Transcripts of interviews conducted with British socialite and alleged sex trafficker Ghislaine Maxwell in which she described her relationship with accused pedophile Jeffrey Epstein and provided intimate details about her sex life were made public on Thursday ― the culmination of a monthslong court battle over their release.
The transcripts, which ran to more than 400 pages, come from depositions in 2016 for a now-settled defamation lawsuit filed against Maxwell by Virginia Roberts Giuffre, who accused Maxwell of acting as Epstein’s madame and helping him traffick her ― when she was a teenager ― to his famous friends, including allegedly Britain’s Prince Andrew and former New Mexico Gov. Bill Richardson.
Giuffre also accused Maxwell of sexually abusing underage girls.
In the first of about a dozen unsealed documents, Giuffre’s lawyers accuse Maxwell of refusing to answer questions about her own sexual relationship with Epstein, as well as alleged instructions she gave to his victims.
“[Maxwell’s] role in those massages ― and knowledge of the purposes of those massages ― is a critical piece of evidence showing her state of mind when she attacked Ms. Giuffre’s assertions as ‘entirely untrue,’” the document states. “Ms. Giuffre intends to prove at trial that Defendant knew full well the sexual purpose for which she was recruiting females ― including underage females like Ms. Giuffre.”
The lawsuit was settled for an undisclosed amount in 2017, but many court documents from the case were blocked from public release by Maxwell’s lawyers, who argued they were “extremely personal, confidential and subject to considerable abuse by the media.”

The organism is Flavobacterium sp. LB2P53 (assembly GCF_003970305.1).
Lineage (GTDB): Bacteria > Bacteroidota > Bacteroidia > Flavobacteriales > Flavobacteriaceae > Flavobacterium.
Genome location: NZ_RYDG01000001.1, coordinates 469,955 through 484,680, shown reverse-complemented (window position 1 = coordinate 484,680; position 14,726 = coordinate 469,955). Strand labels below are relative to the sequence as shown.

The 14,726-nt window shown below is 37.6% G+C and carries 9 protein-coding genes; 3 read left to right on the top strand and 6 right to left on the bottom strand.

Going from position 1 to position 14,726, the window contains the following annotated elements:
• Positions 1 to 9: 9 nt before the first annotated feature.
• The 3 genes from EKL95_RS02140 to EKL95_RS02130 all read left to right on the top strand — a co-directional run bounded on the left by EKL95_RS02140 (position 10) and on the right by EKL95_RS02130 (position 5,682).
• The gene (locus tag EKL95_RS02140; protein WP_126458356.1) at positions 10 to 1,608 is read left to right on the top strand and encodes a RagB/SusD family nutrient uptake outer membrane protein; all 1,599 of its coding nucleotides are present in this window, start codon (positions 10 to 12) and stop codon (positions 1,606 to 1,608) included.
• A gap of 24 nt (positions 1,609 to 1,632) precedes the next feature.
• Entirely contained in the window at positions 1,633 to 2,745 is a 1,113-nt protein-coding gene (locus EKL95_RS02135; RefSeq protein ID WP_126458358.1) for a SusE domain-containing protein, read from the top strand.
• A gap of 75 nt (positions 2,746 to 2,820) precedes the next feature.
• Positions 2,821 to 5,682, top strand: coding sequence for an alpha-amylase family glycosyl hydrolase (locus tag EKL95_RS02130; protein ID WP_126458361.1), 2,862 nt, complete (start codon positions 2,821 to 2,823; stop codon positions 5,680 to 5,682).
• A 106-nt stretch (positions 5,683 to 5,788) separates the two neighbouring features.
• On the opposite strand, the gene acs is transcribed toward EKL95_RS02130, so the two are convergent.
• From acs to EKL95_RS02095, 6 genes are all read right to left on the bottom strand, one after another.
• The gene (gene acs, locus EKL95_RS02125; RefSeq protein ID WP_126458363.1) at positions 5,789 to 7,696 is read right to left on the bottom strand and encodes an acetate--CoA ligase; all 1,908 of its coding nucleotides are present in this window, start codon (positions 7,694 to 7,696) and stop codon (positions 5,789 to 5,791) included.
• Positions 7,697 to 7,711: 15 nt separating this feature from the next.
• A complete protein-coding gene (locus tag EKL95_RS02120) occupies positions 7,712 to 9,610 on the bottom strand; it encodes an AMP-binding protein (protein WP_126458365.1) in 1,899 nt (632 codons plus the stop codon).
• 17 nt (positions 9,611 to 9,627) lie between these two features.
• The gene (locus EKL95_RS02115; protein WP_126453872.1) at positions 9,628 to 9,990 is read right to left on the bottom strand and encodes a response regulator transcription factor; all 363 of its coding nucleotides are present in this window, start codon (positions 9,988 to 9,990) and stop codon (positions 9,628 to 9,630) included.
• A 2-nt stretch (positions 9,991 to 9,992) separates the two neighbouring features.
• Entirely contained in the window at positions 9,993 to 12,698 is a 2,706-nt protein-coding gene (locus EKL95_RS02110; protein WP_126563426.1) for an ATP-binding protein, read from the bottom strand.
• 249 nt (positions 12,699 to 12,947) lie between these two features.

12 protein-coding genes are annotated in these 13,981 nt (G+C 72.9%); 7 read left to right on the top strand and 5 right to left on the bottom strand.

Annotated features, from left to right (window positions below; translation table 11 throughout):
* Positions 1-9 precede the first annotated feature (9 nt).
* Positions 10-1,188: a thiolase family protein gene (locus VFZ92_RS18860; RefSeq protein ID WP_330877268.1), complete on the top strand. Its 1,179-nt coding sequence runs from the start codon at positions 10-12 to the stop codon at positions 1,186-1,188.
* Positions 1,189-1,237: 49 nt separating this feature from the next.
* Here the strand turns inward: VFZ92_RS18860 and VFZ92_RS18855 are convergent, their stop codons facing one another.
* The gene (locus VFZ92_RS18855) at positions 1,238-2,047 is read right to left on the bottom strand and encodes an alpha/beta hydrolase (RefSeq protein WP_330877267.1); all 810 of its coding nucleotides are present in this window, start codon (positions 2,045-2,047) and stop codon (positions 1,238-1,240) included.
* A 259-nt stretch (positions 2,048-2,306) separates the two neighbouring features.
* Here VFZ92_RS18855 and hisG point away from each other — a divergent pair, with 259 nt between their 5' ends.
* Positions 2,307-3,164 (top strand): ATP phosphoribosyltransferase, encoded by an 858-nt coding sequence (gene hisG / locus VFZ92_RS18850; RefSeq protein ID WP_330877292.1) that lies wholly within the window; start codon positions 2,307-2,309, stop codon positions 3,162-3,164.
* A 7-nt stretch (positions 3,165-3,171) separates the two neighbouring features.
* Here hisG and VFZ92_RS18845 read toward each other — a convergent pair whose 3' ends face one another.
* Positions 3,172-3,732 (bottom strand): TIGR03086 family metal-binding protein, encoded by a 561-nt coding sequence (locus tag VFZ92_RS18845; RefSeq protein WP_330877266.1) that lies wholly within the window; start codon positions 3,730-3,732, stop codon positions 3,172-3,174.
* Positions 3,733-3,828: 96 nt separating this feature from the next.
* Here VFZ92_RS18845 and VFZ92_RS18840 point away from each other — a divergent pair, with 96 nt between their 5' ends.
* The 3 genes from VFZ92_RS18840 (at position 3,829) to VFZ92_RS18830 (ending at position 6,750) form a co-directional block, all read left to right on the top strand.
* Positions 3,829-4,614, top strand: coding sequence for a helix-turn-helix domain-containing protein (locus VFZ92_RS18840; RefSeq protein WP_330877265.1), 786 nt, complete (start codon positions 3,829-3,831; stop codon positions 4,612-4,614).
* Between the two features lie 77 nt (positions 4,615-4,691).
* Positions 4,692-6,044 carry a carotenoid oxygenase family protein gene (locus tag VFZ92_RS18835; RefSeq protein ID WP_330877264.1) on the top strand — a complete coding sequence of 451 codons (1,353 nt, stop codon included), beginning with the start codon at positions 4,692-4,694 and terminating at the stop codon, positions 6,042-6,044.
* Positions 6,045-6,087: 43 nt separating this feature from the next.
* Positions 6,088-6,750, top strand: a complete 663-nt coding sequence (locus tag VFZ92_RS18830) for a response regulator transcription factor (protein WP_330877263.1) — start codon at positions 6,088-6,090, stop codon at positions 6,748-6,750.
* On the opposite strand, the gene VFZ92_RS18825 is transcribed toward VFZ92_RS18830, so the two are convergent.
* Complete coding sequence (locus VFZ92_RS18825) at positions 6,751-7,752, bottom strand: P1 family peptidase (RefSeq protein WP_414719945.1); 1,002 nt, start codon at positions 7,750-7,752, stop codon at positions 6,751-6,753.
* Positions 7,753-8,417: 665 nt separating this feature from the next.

After Maxwell was charged with several federal crimes earlier this year, including sex trafficking and the enticement of minors, her lawyers said the unsealing of the documents from the case, including her deposition, would make it impossible for the woman to get a fair trial.
U.S. District Judge Loretta Preska disagreed, however, and ordered hundreds of pages of court documents to be made public ― many of which have already been unsealed.
Among them was a large cache of documents made public last August ― mere hours before Epstein was found dead of an apparent suicide in his New York City jail cell, where he’d been awaiting trial on sex trafficking charges.
Maxwell’s lawyers had continued their efforts to block their client’s deposition from seeing the light of day. But on Monday, the U.S. Court of Appeals for the 2nd Circuit, based in Manhattan, ruled that Preska had been correct in her earlier decision to make the deposition public.
“We have reviewed all of the arguments raised by Defendant-Appellant Maxwell on appeal and find them to be without merit,” the court wrote, according to the Miami Herald, which sued for the unsealing of the documents in the Giuffre v. Maxwell case.
Preska had given Maxwell’s lawyers until 9 a.m. Thursday to release the deposition.
Maxwell is being held at Brooklyn’s Metropolitan Detention Center. Her trial is scheduled to take place next summer.
This is a developing story. Please check back for updates.
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